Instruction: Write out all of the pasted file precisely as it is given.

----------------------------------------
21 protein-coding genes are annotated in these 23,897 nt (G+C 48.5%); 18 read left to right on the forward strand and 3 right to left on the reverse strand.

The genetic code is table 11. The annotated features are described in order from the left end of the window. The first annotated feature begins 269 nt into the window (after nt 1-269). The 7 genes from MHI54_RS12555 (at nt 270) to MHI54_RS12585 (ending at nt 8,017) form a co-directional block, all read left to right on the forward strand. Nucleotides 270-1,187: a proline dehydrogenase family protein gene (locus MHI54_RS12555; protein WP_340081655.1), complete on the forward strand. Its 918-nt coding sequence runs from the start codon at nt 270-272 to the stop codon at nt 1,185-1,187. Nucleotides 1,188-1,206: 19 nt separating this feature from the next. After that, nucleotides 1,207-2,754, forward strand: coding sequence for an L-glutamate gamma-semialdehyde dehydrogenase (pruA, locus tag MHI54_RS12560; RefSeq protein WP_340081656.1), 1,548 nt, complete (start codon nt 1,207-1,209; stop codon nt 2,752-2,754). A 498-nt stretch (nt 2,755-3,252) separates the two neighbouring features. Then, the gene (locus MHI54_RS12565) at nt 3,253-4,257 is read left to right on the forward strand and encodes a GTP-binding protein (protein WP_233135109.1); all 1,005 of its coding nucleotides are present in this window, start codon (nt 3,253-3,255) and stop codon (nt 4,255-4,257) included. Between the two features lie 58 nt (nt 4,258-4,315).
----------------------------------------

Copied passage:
21 protein-coding genes are annotated in these 23,897 nt (G+C 48.5%); 18 read left to right on the forward strand and 3 right to left on the reverse strand.

The genetic code is table 11. The annotated features are described in order from the left end of the window. The first annotated feature begins 269 nt into the window (after nt 1-269). The 7 genes from MHI54_RS12555 (at nt 270) to MHI54_RS12585 (ending at nt 8,017) form a co-directional block, all read left to right on the forward strand. Nucleotides 270-1,187: a proline dehydrogenase family protein gene (locus MHI54_RS12555; protein WP_340081655.1), complete on the forward strand. Its 918-nt coding sequence runs from the start codon at nt 270-272 to the stop codon at nt 1,185-1,187. Nucleotides 1,188-1,206: 19 nt separating this feature from the next. After that, nucleotides 1,207-2,754, forward strand: coding sequence for an L-glutamate gamma-semialdehyde dehydrogenase (pruA, locus tag MHI54_RS12560; RefSeq protein WP_340081656.1), 1,548 nt, complete (start codon nt 1,207-1,209; stop codon nt 2,752-2,754). A 498-nt stretch (nt 2,755-3,252) separates the two neighbouring features. Then, the gene (locus MHI54_RS12565) at nt 3,253-4,257 is read left to right on the forward strand and encodes a GTP-binding protein (protein WP_233135109.1); all 1,005 of its coding nucleotides are present in this window, start codon (nt 3,253-3,255) and stop codon (nt 4,255-4,257) included. Between the two features lie 58 nt (nt 4,258-4,315).